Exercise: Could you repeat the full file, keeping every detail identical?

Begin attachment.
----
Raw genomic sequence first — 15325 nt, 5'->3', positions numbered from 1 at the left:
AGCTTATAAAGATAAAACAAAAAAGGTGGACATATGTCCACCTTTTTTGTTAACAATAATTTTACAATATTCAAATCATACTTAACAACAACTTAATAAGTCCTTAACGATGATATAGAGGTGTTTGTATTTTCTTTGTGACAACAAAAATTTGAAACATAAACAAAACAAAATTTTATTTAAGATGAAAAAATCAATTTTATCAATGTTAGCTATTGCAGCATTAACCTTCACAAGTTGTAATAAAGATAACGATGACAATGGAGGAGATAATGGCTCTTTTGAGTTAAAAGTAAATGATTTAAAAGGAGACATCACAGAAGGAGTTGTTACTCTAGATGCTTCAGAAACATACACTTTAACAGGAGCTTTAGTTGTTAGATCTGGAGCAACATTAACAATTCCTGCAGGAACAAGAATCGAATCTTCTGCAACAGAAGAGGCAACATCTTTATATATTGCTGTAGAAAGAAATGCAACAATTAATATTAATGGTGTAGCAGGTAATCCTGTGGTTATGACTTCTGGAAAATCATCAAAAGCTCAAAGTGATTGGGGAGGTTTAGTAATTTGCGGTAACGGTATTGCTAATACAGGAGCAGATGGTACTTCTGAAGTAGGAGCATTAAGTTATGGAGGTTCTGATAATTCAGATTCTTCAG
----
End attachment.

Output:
Raw genomic sequence first — 15325 nt, 5'->3', positions numbered from 1 at the left:
AGCTTATAAAGATAAAACAAAAAAGGTGGACATATGTCCACCTTTTTTGTTAACAATAATTTTACAATATTCAAATCATACTTAACAACAACTTAATAAGTCCTTAACGATGATATAGAGGTGTTTGTATTTTCTTTGTGACAACAAAAATTTGAAACATAAACAAAACAAAATTTTATTTAAGATGAAAAAATCAATTTTATCAATGTTAGCTATTGCAGCATTAACCTTCACAAGTTGTAATAAAGATAACGATGACAATGGAGGAGATAATGGCTCTTTTGAGTTAAAAGTAAATGATTTAAAAGGAGACATCACAGAAGGAGTTGTTACTCTAGATGCTTCAGAAACATACACTTTAACAGGAGCTTTAGTTGTTAGATCTGGAGCAACATTAACAATTCCTGCAGGAACAAGAATCGAATCTTCTGCAACAGAAGAGGCAACATCTTTATATATTGCTGTAGAAAGAAATGCAACAATTAATATTAATGGTGTAGCAGGTAATCCTGTGGTTATGACTTCTGGAAAATCATCAAAAGCTCAAAGTGATTGGGGAGGTTTAGTAATTTGCGGTAACGGTATTGCTAATACAGGAGCAGATGGTACTTCTGAAGTAGGAGCATTAAGTTATGGAGGTTCTGATAATTCAGATTCTTCAG